3. Memo of support from Supervising Professor
4. Schedule for completing all phases of the dissertation process and anticipated date of graduation with signed approval by advisor.
5. Additional materials may be required by the College/School selection committee. Students should contact their Graduate Advisor for additional requirements deadlines.

Nomination Form:
In nominating a student, the nominee, Supervising Professor, and Graduate Advisor indicate that they believe the nominee meets all requirements and agree that the proposed completion timeline is sensible and feasible. The Supervising Professor also agrees to carefully monitor the nominee’s progress with the intent of assuring that the nominee will be making appropriate progress toward completing the degree by the anticipated graduation date. The form and all required nomination materials must be sent to college or school selection committees.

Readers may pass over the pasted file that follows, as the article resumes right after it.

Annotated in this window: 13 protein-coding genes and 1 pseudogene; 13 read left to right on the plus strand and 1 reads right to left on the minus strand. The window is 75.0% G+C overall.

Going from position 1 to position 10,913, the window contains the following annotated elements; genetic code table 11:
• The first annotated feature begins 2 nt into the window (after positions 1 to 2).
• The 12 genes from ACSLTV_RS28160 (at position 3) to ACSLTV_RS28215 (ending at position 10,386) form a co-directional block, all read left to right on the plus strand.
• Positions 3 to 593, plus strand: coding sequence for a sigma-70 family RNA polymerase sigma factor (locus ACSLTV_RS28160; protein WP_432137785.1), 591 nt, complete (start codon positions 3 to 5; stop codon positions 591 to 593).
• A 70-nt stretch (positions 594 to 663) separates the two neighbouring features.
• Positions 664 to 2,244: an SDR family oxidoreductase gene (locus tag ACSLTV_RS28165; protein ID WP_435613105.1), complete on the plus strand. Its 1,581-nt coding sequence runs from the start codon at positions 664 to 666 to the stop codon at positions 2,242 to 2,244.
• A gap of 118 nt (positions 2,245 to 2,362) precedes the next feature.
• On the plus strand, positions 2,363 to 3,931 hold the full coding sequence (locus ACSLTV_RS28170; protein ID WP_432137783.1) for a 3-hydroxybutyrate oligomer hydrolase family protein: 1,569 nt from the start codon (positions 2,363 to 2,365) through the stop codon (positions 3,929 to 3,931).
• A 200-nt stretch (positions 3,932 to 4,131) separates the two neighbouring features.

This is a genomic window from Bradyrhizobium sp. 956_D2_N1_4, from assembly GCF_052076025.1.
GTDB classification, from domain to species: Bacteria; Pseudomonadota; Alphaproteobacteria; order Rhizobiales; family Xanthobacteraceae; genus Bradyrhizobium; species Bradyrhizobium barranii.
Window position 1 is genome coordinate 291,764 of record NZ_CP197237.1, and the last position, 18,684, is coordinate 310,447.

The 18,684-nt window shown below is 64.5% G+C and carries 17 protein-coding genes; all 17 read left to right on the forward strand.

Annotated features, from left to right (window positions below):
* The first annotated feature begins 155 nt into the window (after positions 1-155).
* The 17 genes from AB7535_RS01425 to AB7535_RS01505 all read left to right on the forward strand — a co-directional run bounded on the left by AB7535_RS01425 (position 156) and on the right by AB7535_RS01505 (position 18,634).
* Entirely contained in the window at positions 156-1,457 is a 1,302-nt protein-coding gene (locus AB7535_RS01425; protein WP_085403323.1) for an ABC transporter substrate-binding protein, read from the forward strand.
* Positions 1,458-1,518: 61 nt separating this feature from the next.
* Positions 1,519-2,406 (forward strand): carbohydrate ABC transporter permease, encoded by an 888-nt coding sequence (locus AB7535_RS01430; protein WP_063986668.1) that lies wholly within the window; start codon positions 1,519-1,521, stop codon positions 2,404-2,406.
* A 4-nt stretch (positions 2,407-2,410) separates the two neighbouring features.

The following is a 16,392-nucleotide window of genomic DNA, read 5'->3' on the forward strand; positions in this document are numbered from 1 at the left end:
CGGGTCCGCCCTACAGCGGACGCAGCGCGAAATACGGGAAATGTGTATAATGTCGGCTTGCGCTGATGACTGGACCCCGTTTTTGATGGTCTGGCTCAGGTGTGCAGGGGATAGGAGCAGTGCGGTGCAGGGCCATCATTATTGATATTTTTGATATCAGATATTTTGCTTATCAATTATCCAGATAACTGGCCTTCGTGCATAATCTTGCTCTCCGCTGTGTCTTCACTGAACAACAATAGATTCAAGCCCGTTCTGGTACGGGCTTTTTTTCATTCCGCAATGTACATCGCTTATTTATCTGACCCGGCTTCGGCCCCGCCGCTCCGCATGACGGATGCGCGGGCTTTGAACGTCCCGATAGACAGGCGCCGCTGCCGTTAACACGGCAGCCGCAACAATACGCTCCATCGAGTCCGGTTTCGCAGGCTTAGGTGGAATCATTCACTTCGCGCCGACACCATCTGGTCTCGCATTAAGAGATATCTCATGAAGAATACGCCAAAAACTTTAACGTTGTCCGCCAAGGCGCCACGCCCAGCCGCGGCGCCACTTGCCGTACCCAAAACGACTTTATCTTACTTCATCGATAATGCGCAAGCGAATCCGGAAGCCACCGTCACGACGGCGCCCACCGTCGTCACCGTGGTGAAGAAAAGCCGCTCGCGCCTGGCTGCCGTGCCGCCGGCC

Dissertation Proposal: Prospective Fellowship nominees must submit a copy of their dissertation proposal as it was approved by their supervising committee.

Completion Schedule: Prospective Fellowship nominees must submit a timeline for completing their dissertation, showing estimated dates by which sub-tasks will be completed and the planned date of graduation. This timeline must be reviewed and approved in writing by the Supervising Professor.
Memo from their Supervising Professor: A memo from the nominee’s Supervising Professor, describing the merits of the proposal, listing the names of all committee members and attesting that the proposal has been approved by a properly-constituted dissertation committee is required. The memo should include the supervising professor’s assessment of the following: